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Unscrewing Ourselves

The UK’s Free Healthcare System Isn’t Doing Much For its STD Problem

How can people get treated if they're not even able to get tested?

Ellie Broughton

Juan Moyano / Chris Jackson

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STD rates are currently soaring in the US but on the other side of the pond, despite the fact that healthcare is basically free, we're also faring pretty miserably. Waves of cuts to public health funding have meant sexual health services—particularly those aimed at young adults, who experience the highest rates of STDs in the UK—have suffered changes doctors call "devastating," putting entire screening programs at risk. And less screening could mean even less awareness.

One 24-year-old woman from Greater Manchester, in the northwest of England, was diagnosed with HPV and says when she contracted the infection, she had never even heard of it: "I went for my first pap smear and about two weeks later I had a letter saying I had abnormal cells in my cervix and I had an infection called HPV. I had never ever heard of this infection before."

She had never knowingly contracted an STI before and always practiced safe sex outside of relationships, and so the diagnosis came as a huge shock. "I feel like everyone considers STIs a really dirty thing," she says. "It's more like no one is getting educated about them. STIs are a symptom of bad education, not a symptom of you being a dirty person."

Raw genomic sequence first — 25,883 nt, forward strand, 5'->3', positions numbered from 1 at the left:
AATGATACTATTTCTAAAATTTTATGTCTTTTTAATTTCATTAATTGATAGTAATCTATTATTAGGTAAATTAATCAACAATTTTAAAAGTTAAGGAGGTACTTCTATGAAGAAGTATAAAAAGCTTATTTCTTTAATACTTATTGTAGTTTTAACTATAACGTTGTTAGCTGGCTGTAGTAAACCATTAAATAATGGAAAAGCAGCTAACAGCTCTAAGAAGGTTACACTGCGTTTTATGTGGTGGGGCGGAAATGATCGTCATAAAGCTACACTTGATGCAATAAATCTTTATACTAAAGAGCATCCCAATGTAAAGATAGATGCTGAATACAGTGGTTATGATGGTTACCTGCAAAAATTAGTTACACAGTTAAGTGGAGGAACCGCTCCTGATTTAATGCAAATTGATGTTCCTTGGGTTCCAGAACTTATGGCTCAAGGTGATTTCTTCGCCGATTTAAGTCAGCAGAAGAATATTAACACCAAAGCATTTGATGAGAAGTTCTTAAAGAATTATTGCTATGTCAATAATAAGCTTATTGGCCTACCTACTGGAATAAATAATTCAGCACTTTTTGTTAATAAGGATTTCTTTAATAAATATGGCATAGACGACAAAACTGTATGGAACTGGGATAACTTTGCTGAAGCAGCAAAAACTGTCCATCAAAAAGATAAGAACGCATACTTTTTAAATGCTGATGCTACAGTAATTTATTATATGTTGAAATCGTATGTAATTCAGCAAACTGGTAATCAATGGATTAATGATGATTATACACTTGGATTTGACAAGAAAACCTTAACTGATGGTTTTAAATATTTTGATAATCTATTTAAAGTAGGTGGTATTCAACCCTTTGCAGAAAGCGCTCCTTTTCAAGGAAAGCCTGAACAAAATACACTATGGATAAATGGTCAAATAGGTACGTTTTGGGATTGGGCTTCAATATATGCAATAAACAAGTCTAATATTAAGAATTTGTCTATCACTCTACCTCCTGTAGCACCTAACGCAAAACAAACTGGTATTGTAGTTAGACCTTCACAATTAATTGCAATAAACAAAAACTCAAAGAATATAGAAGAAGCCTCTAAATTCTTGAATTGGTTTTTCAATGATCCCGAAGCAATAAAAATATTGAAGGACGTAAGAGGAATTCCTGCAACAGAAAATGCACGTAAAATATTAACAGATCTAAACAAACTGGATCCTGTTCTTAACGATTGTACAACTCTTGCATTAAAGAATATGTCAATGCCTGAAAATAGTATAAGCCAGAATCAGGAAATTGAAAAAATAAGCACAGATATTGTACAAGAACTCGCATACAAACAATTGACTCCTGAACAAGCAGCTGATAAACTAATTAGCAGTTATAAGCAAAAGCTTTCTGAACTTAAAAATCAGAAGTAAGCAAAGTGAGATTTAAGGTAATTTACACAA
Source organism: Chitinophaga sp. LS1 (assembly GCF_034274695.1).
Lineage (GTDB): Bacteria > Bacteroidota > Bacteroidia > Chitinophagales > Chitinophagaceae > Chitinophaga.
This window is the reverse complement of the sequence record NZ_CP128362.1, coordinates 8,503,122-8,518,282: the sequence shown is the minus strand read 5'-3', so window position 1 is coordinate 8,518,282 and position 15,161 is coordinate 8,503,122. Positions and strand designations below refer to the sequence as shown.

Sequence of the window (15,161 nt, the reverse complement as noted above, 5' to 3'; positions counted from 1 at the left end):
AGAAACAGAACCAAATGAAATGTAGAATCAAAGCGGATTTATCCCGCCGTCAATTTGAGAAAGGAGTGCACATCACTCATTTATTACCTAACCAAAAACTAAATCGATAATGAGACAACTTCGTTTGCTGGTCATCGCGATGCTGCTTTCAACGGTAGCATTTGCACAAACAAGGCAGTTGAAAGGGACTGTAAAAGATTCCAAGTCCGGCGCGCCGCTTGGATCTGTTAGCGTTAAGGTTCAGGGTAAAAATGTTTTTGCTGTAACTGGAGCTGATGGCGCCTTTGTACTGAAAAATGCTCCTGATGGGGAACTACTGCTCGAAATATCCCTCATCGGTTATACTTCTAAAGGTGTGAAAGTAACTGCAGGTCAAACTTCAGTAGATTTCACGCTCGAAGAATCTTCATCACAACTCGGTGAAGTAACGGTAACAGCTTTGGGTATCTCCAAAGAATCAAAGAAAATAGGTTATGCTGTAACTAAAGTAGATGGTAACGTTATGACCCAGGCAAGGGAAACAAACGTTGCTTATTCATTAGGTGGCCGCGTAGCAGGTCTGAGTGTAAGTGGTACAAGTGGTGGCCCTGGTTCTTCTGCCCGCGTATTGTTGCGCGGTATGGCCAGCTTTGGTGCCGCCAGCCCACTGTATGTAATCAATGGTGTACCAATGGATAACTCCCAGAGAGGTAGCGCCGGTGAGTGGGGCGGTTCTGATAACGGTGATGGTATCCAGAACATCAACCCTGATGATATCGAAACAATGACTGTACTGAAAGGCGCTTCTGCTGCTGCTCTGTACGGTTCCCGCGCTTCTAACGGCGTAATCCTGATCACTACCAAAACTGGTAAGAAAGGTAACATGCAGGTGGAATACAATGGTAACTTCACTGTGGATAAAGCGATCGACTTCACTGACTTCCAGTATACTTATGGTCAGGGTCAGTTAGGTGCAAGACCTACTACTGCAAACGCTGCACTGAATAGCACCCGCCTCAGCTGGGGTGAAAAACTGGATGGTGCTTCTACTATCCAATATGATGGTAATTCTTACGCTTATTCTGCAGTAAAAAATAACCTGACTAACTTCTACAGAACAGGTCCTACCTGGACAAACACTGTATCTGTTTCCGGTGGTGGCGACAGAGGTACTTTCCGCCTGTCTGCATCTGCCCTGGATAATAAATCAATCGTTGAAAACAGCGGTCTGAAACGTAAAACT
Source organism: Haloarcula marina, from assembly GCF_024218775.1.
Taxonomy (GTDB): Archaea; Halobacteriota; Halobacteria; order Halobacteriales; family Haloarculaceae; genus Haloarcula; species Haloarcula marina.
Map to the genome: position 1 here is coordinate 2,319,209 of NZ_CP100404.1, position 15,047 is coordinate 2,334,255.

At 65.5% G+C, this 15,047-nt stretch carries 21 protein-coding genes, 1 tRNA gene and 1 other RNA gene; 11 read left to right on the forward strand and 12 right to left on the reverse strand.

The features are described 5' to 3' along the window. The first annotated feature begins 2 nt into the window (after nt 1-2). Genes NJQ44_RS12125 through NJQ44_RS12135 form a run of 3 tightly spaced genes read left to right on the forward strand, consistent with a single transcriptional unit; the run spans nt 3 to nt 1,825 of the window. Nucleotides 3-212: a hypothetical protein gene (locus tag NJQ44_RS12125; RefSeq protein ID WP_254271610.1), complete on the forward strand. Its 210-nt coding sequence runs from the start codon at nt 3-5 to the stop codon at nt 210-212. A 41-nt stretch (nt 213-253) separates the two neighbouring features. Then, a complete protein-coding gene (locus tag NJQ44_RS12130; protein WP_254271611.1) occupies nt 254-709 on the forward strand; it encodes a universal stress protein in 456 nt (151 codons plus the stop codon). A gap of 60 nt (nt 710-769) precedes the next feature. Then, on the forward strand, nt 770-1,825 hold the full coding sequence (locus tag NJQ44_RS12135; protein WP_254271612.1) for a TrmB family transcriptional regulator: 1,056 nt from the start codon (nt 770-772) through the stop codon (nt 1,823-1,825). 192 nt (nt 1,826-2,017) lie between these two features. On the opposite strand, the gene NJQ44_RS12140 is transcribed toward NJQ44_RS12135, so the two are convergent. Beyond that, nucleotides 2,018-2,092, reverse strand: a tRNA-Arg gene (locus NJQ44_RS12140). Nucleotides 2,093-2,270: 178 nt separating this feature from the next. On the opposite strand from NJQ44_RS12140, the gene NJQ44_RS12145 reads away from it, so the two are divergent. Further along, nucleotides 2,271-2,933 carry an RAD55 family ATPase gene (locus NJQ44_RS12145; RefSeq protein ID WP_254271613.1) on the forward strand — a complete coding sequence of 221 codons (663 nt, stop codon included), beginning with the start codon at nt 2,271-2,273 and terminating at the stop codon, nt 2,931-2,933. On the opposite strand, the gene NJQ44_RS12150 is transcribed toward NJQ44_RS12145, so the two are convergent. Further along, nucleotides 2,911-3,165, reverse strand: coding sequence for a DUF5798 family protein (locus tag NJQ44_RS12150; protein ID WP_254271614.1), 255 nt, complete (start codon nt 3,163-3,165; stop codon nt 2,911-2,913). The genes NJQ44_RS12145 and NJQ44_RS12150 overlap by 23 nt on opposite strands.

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Richard Ma, a primary care physician in the National Health Service in London explains that local authorities, who traditionally funded a lot of STI testing and treatment as well as 'specialist' contraception (i.e. IUDs and implants) were cutting back—sometimes drastically—accelerating a rise in infections. With increasing need for sexual health and reduced capacity for service and training, clinics will reach full capacity earlier, resulting in longer waiting lists, more unwanted pregnancies, and increases in STDs/HIV from untreated infections. Ma adds: "Just this week I diagnosed chlamydia in a teenager. It is still a common infection and many people at risk might benefit from testing. Without a formal screening program, clinicians must remain vigilant."

Dominique Thompson, a GP who works in a clinic for students in Bristol, says her practice had annual funding for STI screening cut by £20,000 in 2014, and it was never reinstated: "The cuts were devastating in terms of our provision of services. We had to stop offering STI blood screening tests, eg for HIV, and send all those students to a different place. This disjointed approach to sexual health is not ideal." A report in March uncovered budget cuts of more than 20 percent in some places in the UK—enough to shut down entire clinics.